There are a number of conditions that can keep your bladder from emptying. Each typically falls under one of these four categories:
If your urethra is blocked or narrowed, urine can’t flow out of the body. Conditions that may cause this block include:
Benign prostatic hyperplasia (BPH). BPH affects the prostate, which is typically a walnut-sized gland that surrounds the urethra. It is a condition in which the prostate is enlarged but not cancerous. When it is enlarged, it can compress the urethra, making it difficult to pass urine. Over time, the bladder wall becomes thicker. Eventually, the bladder may weaken and lose the ability to empty completely, leaving some urine in the bladder. This is a common cause of urinary retention for men in their 50s and 60s. 2,5,6,9
Urethral stricture. This means there is a narrowing or closure of the urethra. Surgery, scar tissue from surgery, disease, recurring UTIs, or injury can cause it. Prostatitis, which is inflammation of the prostate, is a common cause of urethral stricture in men. And since men have a longer urethra than women, urethral stricture is more common in men than women. Urethral stricture and acute or chronic urinary retention may occur when the muscles surrounding the urethra do not relax. This condition happens mostly in women. 5,6,7,9
Urinary tract stones. When crystals form in the urine, they can build up and form urinary tract stones. These crystals may build up on the inner surfaces of the kidneys, ureters, or bladder. Stones in your bladder may block the opening to the urethra and cause urinary retention. 5,9
Cystocele. A cystocele is when the bladder pushes into the vagina. This happens because the muscles and supportive tissues between a woman’s bladder and her vagina weaken and stretch. This allows the bladder to sag from its normal position and bulge into the vagina. It may also press against and pinch the urethra. 5,9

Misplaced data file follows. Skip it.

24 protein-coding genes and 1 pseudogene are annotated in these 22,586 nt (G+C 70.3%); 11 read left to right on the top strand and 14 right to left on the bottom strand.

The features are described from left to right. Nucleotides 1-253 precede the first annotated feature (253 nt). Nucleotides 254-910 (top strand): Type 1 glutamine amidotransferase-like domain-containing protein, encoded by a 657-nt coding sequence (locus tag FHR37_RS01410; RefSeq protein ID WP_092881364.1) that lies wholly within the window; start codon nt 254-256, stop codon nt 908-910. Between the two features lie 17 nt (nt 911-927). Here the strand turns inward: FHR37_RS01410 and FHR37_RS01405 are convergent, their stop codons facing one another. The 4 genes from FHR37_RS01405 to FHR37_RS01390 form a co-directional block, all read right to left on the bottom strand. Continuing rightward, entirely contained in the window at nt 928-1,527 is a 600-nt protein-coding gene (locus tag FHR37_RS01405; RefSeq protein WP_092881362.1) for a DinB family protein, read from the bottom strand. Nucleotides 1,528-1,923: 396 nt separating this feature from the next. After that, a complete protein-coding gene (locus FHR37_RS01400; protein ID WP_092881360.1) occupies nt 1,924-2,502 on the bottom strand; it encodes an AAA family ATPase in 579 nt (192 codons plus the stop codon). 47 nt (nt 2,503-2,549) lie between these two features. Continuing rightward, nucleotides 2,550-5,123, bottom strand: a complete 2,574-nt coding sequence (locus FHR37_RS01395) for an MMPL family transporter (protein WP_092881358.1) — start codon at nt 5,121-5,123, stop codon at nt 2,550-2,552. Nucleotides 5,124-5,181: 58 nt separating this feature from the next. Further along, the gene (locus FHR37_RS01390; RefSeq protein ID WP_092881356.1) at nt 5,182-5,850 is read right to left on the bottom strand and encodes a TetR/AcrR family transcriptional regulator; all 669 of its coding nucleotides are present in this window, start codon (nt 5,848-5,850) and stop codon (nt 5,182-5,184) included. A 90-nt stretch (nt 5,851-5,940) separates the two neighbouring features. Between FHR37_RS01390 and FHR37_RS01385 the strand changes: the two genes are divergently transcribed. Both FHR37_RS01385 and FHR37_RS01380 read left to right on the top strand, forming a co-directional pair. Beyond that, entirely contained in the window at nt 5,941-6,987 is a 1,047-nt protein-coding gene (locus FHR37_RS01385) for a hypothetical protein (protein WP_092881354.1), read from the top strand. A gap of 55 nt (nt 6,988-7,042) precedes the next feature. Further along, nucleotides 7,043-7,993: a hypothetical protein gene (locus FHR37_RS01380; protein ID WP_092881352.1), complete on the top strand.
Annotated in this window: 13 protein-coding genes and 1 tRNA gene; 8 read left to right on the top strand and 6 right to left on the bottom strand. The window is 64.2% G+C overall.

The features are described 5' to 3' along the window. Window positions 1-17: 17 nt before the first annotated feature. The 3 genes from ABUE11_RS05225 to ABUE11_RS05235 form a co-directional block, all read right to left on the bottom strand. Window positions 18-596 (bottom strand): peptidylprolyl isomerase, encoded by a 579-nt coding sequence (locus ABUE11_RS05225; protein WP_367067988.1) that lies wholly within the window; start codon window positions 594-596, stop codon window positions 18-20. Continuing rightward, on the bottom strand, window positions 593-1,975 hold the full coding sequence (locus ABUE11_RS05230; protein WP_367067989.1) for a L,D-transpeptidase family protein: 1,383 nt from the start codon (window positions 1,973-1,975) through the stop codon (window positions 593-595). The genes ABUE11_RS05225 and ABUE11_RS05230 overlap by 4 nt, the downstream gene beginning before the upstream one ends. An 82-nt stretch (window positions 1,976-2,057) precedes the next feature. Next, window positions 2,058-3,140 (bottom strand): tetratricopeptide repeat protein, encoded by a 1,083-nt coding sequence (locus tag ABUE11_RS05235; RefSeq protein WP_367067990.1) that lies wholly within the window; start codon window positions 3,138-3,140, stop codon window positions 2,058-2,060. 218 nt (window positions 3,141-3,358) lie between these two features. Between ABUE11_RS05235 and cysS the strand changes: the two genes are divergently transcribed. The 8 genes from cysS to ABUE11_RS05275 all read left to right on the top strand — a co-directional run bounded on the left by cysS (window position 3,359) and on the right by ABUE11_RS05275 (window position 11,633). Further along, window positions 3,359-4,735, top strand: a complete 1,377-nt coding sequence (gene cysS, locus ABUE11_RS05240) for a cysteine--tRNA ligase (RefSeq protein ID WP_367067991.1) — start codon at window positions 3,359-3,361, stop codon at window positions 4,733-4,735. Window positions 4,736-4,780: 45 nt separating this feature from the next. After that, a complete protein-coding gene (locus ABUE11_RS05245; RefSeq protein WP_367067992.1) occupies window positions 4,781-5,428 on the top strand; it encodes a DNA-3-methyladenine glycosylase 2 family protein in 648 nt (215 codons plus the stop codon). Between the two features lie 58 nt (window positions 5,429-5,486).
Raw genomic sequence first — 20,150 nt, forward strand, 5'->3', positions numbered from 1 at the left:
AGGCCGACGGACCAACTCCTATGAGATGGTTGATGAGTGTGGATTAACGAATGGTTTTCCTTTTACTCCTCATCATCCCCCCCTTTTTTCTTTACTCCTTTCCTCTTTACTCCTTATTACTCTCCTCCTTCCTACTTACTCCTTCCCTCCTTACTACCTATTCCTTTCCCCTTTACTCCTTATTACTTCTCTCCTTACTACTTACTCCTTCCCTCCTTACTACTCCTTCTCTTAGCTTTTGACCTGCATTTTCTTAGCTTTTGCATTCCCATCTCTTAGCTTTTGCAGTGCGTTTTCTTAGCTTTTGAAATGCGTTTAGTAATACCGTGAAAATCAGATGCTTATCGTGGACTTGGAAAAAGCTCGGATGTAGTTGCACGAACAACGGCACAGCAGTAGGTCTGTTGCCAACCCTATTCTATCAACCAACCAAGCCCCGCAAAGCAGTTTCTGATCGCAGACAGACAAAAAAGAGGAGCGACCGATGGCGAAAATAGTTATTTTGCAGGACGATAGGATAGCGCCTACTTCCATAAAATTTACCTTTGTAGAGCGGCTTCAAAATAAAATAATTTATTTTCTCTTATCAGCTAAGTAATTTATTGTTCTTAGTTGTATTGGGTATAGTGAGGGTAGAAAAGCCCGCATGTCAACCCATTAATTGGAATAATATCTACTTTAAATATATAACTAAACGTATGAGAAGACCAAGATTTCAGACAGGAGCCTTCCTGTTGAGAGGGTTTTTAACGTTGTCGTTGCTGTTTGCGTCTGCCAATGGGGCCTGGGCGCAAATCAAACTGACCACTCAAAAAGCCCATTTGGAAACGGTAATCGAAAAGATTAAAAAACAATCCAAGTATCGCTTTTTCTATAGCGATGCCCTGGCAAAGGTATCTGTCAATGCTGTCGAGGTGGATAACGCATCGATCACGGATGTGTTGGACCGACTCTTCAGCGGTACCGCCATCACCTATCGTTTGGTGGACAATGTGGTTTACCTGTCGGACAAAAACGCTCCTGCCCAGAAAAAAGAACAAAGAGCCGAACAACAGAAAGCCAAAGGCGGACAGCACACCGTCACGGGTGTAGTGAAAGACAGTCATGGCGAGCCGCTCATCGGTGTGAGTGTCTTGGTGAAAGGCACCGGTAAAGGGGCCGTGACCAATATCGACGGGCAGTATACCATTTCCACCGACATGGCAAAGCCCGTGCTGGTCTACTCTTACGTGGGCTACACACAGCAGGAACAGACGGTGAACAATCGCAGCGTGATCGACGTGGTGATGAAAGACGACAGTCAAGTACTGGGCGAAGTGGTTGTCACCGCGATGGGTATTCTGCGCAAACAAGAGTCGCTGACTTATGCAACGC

Rectocele. A rectocele is when the rectum pushes into the vagina. Like cystocele, this happens when the muscles and supportive tissues between a woman’s rectum and vagina weaken and stretch. The rectum sags from its normal position and bulges into the vagina and may press against and pinch the urethra. 5,9
Constipation. A hard stool in the rectum can cause urinary retention by pressing against the bladder and urethra. A rectocele makes this more likely to happen. 5,9
Tumors and cancers. A cancerous or noncancerous tumor in the bladder or urethra can gradually grow larger. Over time it may block the bladder outlet or press against and pinch the urethra. Either of these can block urine flow. 5,9
The second category of conditions that can cause urinary retention are nerve problems.
Nerves pass signals between the brain and the bladder and the sphincters. Both the bladder and sphincters (small ring-like muscles) tighten or relax to control the flow of urine. There are a number of events or conditions that can interfere with these signals. When this happens, the brain may not get the signal that the bladder is full. Or the bladder muscles that squeeze urine out may not get the signal to push. Or the sphincters may not get the signal to relax and allow the urine to flow out. 1, 5,8,9
Nerve problems like this can happen to you no matter how young you are. For example, a baby may be born with spina bifida, which affects the spinal cord and can cause urinary retention. 1,5,6
The most common causes of nerve problems that can lead to temporary or permanent urinary retention are:
Urinary retention can also be caused by medications that interfere with nerve signals to the bladder and prostate.
If you are a man with prostate enlargement, some over-the-counter cold and allergy medications can increase your symptoms of urinary retention. This is true of the ones that contain decongestants, like pseudoephedrine, and antihistamines, such as diphenhydramine. 5
Finally, weakened bladder muscles can also cause urinary retention.
As you age, many of your muscles may weaken, including the bladder and the muscles around it. They may not contract strongly enough or long enough to empty the bladder completely, resulting in urinary retention. 5,6,9
Please note that this information provided by BARD Medical is not intended to be used in place of a visit, consultation, or advice of a medical professional. Information is as of 12/2014. Please check references for updated information.